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Kendrick Lamar: good kid, m.A.A.d city

Jeff Dayton-Johnson By

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Kendrick Lamar: good kid, m.A.A.d city Compton rapper Kendrick Lamar's hit album good kid, m.A.A.d city is subtitled "a short film." Lamar's ambition mirrors that of saxophonist Bob Belden, who derided the narrow conceptual vision of too many musicians in a recent All About Jazz interview, saying: "Modeling music along the lines of film narrative ... should be a logical evolution of the jazz composer mindset. Sadly, we happen to be in an era of ... music that does not tell a story other than that of 'hard work becoming a musician in a practice room...'Music can inspire the imagination to create an imaginary world but it has to develop from the conceptual mind."

Indeed, the Belden-led Animation's Transparent Heart (RareNoise, 2012) shares with good kid the same primordial outline: the pilgrim's progress; the young man finding his way and maturity on the mean streets of the big city (New York, in Animation's case, Compton, in Lamar's); and a narrative gambit that goes back at least to Richard Strauss' tone poem, Ein Heldenleben (1898).

Lamar is the latest in a line of protégés of rapper and hip-hop impresario Dr. Dre (a lineage that includes Snoop Dogg and Eminem). The disc is an excellent example of Dre's paradoxical style (provided by Dre and an army of engineers and guest artists): violent tales of hurt declaimed over smooth, slow jams. The extended "Sing About Me, I'm Dying of Thirst," for example, is built attractively upon the bedrock of samples from guitarist Grant Green and soul singer Al Green.

The Kendrick-narrator, in a cinematic way, recounts his brushes with alcohol abuse (the anthemic "Swimming Pools"), errant delinquency ("The Art of Peer Pressure"), girls tragically abused, and murder. Lamar's rapping is ingenious (like lots of rappers) and takes on a variety of personas, including female characters (unlike most rappers).

A highlight of the story in Ein Heldenleben, Transparent Heart and here is the gaining of wisdom. In good kid, this happens during "Real," simultaneously up-tempo and subdued. The narrator realizes that his high living up to this point only seemed to have celebrated a love of life, "but what's love got to do with it if you don't love yourself?"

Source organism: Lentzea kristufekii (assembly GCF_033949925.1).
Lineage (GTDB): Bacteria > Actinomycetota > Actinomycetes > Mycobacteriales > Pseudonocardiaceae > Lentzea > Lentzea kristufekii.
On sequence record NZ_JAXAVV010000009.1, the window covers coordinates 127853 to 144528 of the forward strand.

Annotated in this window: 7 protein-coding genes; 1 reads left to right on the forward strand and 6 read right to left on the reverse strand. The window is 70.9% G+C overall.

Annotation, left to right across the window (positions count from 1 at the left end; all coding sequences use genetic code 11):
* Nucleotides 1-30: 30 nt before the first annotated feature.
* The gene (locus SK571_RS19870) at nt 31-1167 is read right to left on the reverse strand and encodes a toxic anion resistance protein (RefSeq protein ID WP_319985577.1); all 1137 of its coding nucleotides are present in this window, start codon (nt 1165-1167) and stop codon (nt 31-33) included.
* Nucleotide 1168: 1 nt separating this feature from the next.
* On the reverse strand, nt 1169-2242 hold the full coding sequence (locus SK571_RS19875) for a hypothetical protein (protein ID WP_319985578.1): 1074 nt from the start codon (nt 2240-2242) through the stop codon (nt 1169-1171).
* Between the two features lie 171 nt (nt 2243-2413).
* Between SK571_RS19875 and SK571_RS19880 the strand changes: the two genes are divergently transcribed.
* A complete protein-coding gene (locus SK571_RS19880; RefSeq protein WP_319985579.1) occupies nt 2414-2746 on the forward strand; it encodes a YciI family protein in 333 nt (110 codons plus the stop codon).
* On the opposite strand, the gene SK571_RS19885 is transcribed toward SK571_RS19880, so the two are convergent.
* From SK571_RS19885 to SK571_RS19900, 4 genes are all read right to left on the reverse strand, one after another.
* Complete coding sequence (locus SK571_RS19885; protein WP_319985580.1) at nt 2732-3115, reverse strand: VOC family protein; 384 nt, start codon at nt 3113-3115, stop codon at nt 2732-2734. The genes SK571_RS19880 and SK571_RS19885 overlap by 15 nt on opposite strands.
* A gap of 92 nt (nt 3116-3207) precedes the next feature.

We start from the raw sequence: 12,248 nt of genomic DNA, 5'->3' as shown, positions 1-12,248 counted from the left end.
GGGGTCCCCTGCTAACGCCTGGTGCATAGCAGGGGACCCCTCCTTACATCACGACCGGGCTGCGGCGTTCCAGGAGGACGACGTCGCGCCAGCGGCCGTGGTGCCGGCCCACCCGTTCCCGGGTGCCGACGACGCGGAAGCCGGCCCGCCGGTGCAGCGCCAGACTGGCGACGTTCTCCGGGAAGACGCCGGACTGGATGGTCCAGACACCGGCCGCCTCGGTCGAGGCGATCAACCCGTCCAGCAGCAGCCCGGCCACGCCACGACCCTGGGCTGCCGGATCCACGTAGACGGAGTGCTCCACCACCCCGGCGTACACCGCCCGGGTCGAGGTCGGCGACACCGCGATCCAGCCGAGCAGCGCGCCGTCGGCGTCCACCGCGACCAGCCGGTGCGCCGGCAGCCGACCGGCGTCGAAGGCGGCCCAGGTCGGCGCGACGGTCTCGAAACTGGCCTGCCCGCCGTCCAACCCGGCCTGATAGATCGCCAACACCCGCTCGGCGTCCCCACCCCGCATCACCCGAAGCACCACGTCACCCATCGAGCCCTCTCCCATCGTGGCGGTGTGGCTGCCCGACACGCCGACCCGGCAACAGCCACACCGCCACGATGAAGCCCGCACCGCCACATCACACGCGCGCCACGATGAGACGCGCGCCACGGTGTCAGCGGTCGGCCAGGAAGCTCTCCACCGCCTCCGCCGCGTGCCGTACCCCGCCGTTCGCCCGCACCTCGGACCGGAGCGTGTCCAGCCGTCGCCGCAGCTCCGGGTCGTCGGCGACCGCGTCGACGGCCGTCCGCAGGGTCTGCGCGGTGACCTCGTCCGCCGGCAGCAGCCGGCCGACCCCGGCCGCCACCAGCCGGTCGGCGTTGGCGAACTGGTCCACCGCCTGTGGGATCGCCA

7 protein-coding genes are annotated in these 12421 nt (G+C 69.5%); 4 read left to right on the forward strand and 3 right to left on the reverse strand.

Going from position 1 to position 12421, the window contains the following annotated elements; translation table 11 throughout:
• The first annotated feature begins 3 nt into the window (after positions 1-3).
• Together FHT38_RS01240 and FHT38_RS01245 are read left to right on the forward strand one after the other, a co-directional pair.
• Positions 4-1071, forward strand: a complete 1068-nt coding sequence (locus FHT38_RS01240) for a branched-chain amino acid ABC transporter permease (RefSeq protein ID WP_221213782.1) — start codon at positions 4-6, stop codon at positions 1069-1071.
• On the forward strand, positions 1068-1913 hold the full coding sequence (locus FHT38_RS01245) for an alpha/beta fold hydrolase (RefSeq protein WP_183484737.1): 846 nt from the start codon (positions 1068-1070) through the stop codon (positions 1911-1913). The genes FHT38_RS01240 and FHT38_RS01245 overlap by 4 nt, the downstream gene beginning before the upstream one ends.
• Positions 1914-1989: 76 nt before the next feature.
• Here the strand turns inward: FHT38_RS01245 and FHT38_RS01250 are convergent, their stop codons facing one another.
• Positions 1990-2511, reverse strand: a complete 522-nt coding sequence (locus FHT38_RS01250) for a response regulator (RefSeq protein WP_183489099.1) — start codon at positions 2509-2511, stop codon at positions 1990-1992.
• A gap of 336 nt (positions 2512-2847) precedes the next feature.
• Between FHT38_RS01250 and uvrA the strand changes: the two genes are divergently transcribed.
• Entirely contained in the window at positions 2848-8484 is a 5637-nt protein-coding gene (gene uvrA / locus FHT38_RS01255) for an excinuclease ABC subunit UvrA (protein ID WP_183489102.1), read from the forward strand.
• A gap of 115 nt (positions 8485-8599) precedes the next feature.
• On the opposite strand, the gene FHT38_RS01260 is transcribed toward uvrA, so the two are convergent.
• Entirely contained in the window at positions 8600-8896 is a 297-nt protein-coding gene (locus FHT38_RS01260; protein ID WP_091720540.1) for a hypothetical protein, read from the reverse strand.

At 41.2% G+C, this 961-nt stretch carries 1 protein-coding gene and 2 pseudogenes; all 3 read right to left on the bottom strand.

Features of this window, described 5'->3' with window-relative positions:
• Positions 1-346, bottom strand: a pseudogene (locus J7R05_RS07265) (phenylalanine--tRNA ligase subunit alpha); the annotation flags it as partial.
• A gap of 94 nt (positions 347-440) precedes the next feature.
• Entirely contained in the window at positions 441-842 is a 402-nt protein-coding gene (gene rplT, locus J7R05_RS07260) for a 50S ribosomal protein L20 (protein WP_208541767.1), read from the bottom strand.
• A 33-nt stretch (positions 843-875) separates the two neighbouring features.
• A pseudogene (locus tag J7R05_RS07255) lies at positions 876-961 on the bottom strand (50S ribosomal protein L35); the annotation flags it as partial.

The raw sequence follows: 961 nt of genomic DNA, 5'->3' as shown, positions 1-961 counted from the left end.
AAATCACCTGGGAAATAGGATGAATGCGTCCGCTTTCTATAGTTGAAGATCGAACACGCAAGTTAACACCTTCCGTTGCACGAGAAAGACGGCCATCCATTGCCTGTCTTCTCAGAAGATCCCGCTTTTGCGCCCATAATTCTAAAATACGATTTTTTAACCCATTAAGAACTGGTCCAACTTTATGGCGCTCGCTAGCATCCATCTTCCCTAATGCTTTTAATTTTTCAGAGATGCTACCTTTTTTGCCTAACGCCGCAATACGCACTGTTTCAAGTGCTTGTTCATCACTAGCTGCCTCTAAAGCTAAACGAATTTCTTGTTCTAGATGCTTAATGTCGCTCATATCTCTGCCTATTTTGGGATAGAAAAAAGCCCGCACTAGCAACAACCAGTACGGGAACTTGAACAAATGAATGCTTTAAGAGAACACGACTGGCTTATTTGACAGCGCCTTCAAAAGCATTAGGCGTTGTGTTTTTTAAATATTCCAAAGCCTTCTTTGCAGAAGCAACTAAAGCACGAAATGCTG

Wisdom also comes to the narrator's mother and father, whose phone messages to their son are interspersed with the musical numbers. At first, characters in a low-brow sitcom ("Where my Dominos at?"), by the end, the mother encourages her son—about to leave to record an album—to "tell your story to these black and brown kids in Compton."

"Compton," the closer, is filmic, too: the big production-number, akin to the elaborately choreographed dancing in the train station at the end of Danny Boyle's 2008 Slumdog Millionaire. Dre steps forward to rap a few verses about his own rise to fame, and all proclaim allegiance to Compton.


Track Listing: Sherane a.k.a. Master Splinter’s Daughter; Bitch, Don't Kill My Vibe; Backseat Freestyle; The Art of Peer Pressure; Money Trees; Poetic Justice; good kid; m.A.A.d City; Swimming Pools (Drank); Sing About Me, I’m Dying of Thirst; Real; Compton.

Personnel: Kendrick Lamar: rapping, vocals; Dr. Dre: executive producer, rapping, mixing; Anthony "TOPDAWG" Tiffith: executive producer; Derek "MixedByAli" Ali: engineer, mixing; Drake: vocals (6); MC Eiht: vocals (5); Jay Rock: vocals (5); Anna Wise: vocals (11); Camille "Ill Camille" Davis: vocals; Chad Hugo: vocals; JMSN: background vocals; Amari Parnell: hooks and samples singer; Mary Keating: violin; Marlon Williams: guitar, bass guitar; Charly and Margaux: composers, violin, viola; Gabriel Stevenson: piano; many other producers and engineers listed.

Year Released: 2013 | Record Label: Interscope


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